Monday, August 15, 2011
Read by: Katherine Kellgren.
Genre: Chick Lit/Romantic Comedy.
Publisher: Audio Renaissance.
Favorite character: Jane Hayes.
Favorite quote: “I didn’t see what was real until time had washed away everything else.” ~Carolyn.
“Something about the way he looked at her made her feel naked. Not naked sexy, but naked embarrassed. Naked he sees through my idiocy and knows what a silly woman I am.” ~Jane.
“She wanted to love someone the way she felt when painting. Fearless, messy, vivid.” ~Jane
All in all: Silly, cute and fun.
Synopsis:Jane Hayes is a seemingly normal young New Yorker, but she has a secret. Her obsession with Mr. Darcy, as played by Colin Firth in the BBC adaptation of Pride and Prejudice, is ruining her love life: no real man can compare. But when a wealthy relative bequeaths her a trip to an English resort catering to Austen-crazed women, Jane's fantasies of meeting the perfect Regency-era gentleman suddenly become realer than she ever could have imagined.
Decked out in empire-waist gowns, Jane struggles to master Regency etiquette and flirts with gardeners and gentlemen;or maybe even, she suspects, with the actors who are playing them. It's all a game, Jane knows. And yet the longer she stays, the more her insecurities seem to fall away, and the more she wonders: Is she about to kick the Austen obsession for good, or could all her dreams actually culminate in a Mr. Darcy of her own? ~Goodreads.com
My Thoughts: Yeah, okay, I do love Jane Austen. I haven’t read all of her books (yet), but every time a movie version of one of them comes out, I have to see it (many times). I haven’t read any of the “sequels” or re-tellings that include her characters, or the Pride & Prejudice and Zombies type books, but I loved the movie Becoming Jane and I caught a movie called Lost in Austen which I also enjoyed. When I saw Austenland on the shelf in the library, I didn’t hesitate to check it out.
This was a fun, silly, cute and very humorous story. Can you imagine going on a vacation where you “played” dress up like that? This is part of Jane’s problem. She has wanted this so bad all her life. The balls, the gowns, the romance. Trouble is she painted herself in a corner. No one but a "Mr. Darcy" would live up to her expectations. She was holding onto a dream even as she told herself it was unrealistic, ridiculous and kind of unhealthy.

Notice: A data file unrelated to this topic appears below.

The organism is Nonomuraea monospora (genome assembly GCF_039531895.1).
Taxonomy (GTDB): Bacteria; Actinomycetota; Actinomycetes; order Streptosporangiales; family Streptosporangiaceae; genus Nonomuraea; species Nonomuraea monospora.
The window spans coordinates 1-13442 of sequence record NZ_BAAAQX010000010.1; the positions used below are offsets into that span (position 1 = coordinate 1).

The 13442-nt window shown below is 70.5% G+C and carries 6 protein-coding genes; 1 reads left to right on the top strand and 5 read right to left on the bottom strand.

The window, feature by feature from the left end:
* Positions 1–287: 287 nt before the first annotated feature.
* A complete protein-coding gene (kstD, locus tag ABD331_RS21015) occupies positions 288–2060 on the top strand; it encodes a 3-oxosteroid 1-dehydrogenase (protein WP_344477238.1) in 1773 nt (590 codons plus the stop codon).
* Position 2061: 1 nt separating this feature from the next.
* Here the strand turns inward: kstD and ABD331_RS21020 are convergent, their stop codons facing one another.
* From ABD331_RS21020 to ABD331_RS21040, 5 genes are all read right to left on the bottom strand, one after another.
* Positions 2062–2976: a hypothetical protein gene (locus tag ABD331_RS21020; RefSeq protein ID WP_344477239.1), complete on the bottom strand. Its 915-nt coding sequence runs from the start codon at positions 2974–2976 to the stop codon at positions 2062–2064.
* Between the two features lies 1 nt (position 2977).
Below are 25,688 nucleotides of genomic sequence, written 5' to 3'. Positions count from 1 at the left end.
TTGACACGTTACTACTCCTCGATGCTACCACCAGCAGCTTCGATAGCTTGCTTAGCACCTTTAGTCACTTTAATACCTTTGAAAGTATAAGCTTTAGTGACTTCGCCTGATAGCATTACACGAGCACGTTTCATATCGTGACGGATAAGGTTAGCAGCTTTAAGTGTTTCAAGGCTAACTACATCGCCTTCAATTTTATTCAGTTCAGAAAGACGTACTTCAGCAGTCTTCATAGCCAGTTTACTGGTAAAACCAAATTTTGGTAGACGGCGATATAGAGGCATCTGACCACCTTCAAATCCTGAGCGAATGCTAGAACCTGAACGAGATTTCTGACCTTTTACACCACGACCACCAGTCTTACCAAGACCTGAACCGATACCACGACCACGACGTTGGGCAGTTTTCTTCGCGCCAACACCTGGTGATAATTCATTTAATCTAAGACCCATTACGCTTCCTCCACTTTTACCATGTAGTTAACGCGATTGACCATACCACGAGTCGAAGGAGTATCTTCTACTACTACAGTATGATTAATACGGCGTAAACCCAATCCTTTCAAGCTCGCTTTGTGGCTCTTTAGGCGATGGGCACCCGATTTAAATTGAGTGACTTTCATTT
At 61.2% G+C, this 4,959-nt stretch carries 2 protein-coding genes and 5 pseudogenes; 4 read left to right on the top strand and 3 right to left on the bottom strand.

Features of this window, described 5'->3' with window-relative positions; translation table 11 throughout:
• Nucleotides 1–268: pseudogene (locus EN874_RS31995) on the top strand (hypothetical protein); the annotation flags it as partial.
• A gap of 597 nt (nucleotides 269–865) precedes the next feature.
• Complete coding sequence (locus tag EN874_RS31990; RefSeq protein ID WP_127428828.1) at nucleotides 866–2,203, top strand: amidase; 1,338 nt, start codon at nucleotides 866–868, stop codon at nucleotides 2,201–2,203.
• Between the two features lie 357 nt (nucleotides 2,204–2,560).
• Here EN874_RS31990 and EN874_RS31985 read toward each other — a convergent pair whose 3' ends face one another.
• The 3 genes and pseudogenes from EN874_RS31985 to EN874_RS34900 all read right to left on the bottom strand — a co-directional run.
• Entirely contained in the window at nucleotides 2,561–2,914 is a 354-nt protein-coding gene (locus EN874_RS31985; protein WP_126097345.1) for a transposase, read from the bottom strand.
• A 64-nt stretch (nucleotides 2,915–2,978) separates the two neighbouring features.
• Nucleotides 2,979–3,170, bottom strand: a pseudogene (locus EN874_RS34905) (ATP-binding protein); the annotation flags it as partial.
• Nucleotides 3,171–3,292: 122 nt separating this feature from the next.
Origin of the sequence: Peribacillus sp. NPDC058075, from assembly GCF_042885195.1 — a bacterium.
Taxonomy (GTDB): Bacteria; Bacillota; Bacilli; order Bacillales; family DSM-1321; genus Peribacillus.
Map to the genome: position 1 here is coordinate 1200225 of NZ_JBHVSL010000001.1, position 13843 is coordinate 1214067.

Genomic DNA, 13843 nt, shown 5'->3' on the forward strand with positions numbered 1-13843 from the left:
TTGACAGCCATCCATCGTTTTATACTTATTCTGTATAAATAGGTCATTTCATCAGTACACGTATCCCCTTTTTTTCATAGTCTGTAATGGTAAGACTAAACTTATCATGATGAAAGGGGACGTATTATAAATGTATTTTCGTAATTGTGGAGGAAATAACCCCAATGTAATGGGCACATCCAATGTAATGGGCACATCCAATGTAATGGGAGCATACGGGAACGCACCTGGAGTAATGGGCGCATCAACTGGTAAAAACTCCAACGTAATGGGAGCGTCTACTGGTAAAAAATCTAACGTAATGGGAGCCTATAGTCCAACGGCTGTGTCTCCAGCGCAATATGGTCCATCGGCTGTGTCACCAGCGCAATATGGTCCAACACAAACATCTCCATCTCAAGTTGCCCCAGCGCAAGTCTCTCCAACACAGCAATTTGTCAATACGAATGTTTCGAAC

She decides to go to Austenland because she thinks it will cure her of the Pride and Prejudice romantic obsession and she will leave purged of all fantastical notions and be able to land in a successful relationship. Once there, she waffles as she tries to immerse herself and struggles with what she is supposed to learn in this pretend dress up game. Even though she always longed for this, she feels uncomfortable and like an outsider, so she rebels and breaks some rules to make herself feel “real” again.
Then she decides she is going to embrace the role and make the most of it. She takes her cue from Elizabeth Bennett who laughed at herself and her situation. However, Jane still has trouble deciding if Mr. Nobly’s (yeah, what a name!) feelings are part of his role, but by the end of her stay she seems to have an epiphany and realizes she wants something real and her dreams do not have to attain her high standards but can remain as fantasies.
This is a short listen, it is only 5 discs and they flew by. I enjoyed the narrator who did an excellent job voicing the different characters. The characters themselves were well painted and it was easy for me to visualize all of them, from the ridiculous Miss Elizabeth “Charming” to the hip and hunky gardener Martin. It is also a very, very funny book.
I don’t want to leave you with the impression that Austenland is too flighty and silly to try. Jane herself is a likeable character who is funny, has a wry sense of humor and I love how she stood up for herself at the end of the book. There are also many astute points brought up about Jane Austen and the Regency Era. I especially love Jane and Mr. Nobly’s discussion about portraits and Jane’s observation that they say: “I’m important enough to look at.” This is how she wanted to feel as well. Don’t we all?
Posted by Midnyte Reader at 7:05 PM